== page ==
and establishing parameters for how to address such needs. Starting in the fall
   of 2001, the second year entailed developing and refining options to address
   identified growth needs, including multiple iterations of LRDP and neighborhood

   Seventeen public workshops have been held during this period. In addition,
   campus committees and leadership have provided substantial input into guiding
   the update process. Ongoing discussions with elected officials and staff from key
   local jurisdictions have also provided important insight and perspective to help
   frame both the process and the substance of the update.

   The final year will be devoted to refining the plan, and completing environmental
   and other technical analyses. The campus anticipates presenting a
   recommended LRDP to the UC Regents for approval in November 2003. A more
   detailed timeline is shown later in this document.

   Goals of the LRDP Update
   Based on input during the first year of the LRDP update, the following goals were
   developed to provide the policy framework for the planning process.

       •   Campus growth should be used as an opportunity to create places that
           bring people together.
       •   Students, faculty and staff should have opportunities to live in this
           community and participate fully in campus life.
       •   Create a physical framework for a diverse and dynamic academic
       •   Manage campus lands and resources in a spirit of stewardship for the

University of California Davis Long Range Development Plan and Neighborhood Master Plan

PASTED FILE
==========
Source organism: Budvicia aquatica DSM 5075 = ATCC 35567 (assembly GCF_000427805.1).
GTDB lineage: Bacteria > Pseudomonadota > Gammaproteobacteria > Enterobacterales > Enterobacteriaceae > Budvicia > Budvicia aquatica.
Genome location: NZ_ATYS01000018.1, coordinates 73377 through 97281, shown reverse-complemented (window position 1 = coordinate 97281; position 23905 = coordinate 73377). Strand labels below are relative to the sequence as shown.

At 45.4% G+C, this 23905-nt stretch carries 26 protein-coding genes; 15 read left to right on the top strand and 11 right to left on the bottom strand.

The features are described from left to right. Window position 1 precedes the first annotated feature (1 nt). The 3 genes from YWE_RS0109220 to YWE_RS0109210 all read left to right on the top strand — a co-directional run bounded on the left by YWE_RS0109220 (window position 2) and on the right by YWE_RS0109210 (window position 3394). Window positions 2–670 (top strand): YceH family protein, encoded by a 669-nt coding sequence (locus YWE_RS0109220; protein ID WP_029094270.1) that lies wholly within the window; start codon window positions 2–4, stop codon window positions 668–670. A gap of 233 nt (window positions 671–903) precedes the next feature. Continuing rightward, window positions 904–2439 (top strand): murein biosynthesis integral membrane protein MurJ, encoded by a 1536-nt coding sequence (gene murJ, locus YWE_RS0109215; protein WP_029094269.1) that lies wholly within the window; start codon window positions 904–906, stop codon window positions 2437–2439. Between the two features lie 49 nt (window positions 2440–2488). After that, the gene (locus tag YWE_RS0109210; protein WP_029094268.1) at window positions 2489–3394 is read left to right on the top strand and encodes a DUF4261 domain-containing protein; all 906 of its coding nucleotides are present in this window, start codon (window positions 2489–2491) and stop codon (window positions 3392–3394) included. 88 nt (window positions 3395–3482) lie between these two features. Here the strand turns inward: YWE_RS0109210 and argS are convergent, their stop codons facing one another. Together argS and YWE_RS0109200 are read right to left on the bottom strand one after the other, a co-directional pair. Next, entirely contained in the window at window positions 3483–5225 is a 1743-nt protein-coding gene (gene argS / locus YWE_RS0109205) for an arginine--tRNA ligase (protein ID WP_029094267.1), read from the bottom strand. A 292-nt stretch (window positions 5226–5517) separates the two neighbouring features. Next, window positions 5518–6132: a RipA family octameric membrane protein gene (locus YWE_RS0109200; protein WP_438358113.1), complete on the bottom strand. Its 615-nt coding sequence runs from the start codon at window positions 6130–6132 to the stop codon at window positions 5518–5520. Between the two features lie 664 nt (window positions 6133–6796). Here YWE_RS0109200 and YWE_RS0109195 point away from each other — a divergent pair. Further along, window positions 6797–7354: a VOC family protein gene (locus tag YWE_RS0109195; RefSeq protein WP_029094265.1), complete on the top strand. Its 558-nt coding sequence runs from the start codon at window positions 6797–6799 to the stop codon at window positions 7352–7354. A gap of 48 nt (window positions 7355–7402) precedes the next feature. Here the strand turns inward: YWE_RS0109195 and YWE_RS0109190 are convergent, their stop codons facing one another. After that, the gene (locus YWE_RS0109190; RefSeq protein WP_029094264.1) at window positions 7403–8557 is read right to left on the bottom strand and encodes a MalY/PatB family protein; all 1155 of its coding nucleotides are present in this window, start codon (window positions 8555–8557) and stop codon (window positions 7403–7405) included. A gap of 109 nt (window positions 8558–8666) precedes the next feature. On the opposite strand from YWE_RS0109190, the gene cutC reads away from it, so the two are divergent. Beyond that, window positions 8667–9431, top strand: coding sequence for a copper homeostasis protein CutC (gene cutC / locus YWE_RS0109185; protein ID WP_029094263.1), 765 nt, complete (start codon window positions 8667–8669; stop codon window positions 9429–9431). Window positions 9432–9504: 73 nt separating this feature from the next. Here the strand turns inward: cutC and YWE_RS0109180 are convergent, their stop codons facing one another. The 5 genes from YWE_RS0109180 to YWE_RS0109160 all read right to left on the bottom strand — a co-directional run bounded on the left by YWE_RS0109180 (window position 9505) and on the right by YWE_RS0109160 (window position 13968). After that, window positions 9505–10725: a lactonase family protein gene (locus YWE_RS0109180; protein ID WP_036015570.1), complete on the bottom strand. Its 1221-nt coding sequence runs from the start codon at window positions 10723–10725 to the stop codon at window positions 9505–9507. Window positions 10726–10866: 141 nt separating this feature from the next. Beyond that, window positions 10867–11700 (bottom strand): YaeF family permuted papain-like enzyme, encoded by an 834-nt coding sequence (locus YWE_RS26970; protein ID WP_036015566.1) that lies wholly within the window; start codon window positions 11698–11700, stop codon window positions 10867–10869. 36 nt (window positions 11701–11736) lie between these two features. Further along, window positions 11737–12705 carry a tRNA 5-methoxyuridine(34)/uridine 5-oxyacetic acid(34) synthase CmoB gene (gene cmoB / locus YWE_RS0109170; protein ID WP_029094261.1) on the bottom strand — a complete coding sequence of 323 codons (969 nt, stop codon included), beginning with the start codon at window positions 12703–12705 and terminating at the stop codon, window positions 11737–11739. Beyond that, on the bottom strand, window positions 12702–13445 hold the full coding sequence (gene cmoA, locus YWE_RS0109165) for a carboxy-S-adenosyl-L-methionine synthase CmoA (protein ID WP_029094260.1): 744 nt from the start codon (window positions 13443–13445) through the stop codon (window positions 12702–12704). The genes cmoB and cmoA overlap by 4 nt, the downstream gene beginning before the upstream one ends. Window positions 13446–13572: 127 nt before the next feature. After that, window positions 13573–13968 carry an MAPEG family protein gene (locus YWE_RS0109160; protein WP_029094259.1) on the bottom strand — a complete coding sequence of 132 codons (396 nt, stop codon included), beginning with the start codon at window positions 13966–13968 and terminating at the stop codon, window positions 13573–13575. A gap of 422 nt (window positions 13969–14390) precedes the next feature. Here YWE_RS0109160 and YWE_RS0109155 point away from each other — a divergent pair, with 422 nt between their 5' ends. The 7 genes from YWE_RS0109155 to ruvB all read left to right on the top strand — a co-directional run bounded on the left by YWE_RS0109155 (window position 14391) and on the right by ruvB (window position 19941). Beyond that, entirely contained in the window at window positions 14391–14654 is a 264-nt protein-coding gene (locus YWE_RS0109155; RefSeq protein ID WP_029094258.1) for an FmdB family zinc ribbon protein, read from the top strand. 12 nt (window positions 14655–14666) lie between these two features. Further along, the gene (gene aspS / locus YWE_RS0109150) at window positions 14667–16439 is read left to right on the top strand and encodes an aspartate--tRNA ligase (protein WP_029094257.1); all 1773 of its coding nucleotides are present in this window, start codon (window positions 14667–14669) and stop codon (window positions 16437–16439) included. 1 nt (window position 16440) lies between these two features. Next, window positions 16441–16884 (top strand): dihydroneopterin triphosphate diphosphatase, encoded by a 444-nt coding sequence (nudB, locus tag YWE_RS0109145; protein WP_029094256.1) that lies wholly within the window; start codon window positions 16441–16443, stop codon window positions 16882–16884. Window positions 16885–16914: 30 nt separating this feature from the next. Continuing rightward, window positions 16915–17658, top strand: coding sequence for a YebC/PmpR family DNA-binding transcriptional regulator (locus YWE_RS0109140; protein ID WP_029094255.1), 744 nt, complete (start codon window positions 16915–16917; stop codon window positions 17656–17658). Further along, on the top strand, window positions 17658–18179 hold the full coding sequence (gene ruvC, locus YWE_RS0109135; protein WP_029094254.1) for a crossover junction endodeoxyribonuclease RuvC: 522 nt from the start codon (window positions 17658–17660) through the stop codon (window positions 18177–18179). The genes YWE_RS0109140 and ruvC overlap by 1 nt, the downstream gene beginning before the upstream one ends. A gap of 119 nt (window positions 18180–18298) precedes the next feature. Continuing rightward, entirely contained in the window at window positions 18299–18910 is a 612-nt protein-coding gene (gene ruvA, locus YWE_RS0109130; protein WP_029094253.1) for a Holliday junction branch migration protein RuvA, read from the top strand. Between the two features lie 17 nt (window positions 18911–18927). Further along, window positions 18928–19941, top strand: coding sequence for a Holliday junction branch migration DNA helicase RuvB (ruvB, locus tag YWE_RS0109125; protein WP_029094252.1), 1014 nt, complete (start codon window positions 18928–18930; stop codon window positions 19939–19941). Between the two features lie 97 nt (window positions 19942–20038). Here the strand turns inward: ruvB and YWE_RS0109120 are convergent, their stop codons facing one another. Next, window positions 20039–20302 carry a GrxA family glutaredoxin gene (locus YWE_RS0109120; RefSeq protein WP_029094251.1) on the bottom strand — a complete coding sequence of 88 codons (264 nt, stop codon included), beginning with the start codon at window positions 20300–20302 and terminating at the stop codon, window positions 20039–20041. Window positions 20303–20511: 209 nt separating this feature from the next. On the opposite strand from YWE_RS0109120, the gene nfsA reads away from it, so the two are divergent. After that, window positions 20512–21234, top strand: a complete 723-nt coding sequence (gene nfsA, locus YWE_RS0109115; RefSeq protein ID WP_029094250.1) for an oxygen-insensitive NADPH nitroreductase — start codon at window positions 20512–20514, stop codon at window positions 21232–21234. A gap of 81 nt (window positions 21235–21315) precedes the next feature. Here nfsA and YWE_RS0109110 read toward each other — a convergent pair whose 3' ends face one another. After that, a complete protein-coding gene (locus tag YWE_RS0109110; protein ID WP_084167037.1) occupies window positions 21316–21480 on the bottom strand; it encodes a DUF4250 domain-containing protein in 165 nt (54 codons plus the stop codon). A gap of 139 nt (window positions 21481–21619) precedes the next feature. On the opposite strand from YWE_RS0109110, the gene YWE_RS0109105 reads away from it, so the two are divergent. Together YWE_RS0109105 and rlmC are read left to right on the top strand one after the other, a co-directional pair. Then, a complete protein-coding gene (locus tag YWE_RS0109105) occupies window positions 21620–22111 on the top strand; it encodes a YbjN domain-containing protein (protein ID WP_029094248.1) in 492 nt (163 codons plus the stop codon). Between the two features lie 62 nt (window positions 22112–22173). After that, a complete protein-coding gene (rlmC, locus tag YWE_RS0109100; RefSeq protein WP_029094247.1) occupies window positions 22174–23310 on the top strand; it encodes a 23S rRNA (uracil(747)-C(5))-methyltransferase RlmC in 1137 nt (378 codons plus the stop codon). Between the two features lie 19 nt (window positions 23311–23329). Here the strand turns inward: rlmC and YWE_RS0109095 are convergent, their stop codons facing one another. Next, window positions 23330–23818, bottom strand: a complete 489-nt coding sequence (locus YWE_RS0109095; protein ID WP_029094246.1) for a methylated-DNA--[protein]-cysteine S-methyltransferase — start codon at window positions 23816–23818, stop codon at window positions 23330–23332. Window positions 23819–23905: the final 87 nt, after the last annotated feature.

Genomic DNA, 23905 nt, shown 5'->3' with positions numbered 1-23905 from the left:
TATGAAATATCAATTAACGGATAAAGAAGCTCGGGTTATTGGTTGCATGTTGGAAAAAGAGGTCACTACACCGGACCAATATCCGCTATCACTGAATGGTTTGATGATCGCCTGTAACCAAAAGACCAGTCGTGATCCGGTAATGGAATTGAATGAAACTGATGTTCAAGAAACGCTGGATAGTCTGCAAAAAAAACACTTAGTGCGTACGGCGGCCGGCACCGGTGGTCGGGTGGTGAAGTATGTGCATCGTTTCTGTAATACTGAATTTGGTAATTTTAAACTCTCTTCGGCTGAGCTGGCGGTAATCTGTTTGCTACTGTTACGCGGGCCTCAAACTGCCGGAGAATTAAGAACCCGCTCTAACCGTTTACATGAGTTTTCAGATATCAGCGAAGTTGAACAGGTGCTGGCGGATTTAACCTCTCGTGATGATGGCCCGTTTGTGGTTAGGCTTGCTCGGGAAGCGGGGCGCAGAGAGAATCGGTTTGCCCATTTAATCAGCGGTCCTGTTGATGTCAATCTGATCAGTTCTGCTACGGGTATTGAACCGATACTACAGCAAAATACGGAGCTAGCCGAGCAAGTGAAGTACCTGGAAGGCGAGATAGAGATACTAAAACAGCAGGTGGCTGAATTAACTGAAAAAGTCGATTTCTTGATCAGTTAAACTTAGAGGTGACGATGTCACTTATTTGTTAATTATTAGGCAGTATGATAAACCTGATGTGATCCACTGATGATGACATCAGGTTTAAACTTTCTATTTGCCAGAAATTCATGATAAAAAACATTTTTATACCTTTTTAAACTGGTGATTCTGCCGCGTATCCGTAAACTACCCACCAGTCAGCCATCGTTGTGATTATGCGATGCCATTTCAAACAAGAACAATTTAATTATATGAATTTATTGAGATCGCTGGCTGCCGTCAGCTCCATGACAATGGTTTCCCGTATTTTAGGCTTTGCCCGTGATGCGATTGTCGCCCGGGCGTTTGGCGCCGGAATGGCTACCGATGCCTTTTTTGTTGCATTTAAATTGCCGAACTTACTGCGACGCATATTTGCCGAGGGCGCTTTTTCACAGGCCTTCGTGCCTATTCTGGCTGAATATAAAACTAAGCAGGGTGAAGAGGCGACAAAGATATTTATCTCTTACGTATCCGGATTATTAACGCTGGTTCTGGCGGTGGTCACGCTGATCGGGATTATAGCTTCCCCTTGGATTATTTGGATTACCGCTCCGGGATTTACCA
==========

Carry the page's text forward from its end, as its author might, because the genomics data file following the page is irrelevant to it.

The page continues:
Project Information for Davis City Council Meeting
October 16, 2002

       •   Enrich campus life and serve the greater community.

   Draft LRDP
   The goals and related principles were used to develop increasingly refined
   alternatives, culminating in a draft LRDP to respond to identified campus needs.
   The following describes the characteristics of the various program elements
   proposed in the updated LRDP:

       Academic and Administrative Buildings: The draft plan identifies capacity for
       an additional 2.5 million assignable square feet (4.2 million gross square feet)
       of classroom, laboratory, and office space. Most of this growth will occur
       within the core campus (east of Highway 113, north of I-80, south of Russell
       Boulevard), although additional land has been designated for future
       expansion of the primate center on the west campus.

       Housing: The draft LRDP provides capacity for approximately 2,000 beds of
       student housing within the core campus. This includes the Segundo
       dormitory infill project, expansion of the Tercero housing complex, and land
       north of the Colleges at La Rue currently being used for greenhouses. In
       addition, varying amounts of additional housing may be included west of
       Highway 113. More detail on these scenarios is provided in the following

       College of Agriculture and Environmental Sciences land use: Major changes
       for the College include a site for eventual relocation of the current dairy to the
       Russell Ranch. In addition, a site for phased relocation of the Land, Air and
       Water Resources Department has also been identified at the Russell Ranch.
       The draft LRPD calls for a long-range agricultural land planning study to
       examine current land use patterns and create a strategic plan for deploying
       agricultural land resources in the future.

       Athletics and Recreation: A new multi-sport stadium and Intercollegiate
       Athletics headquarters is proposed southwest of the intersection of Hutchison
       Drive and La Rue Road. In addition, approximately 27 acres of recreation
       fields are proposed west of Highway 113. In the variations that include a
       residential neighborhood, such fields are incorporated into the neighborhood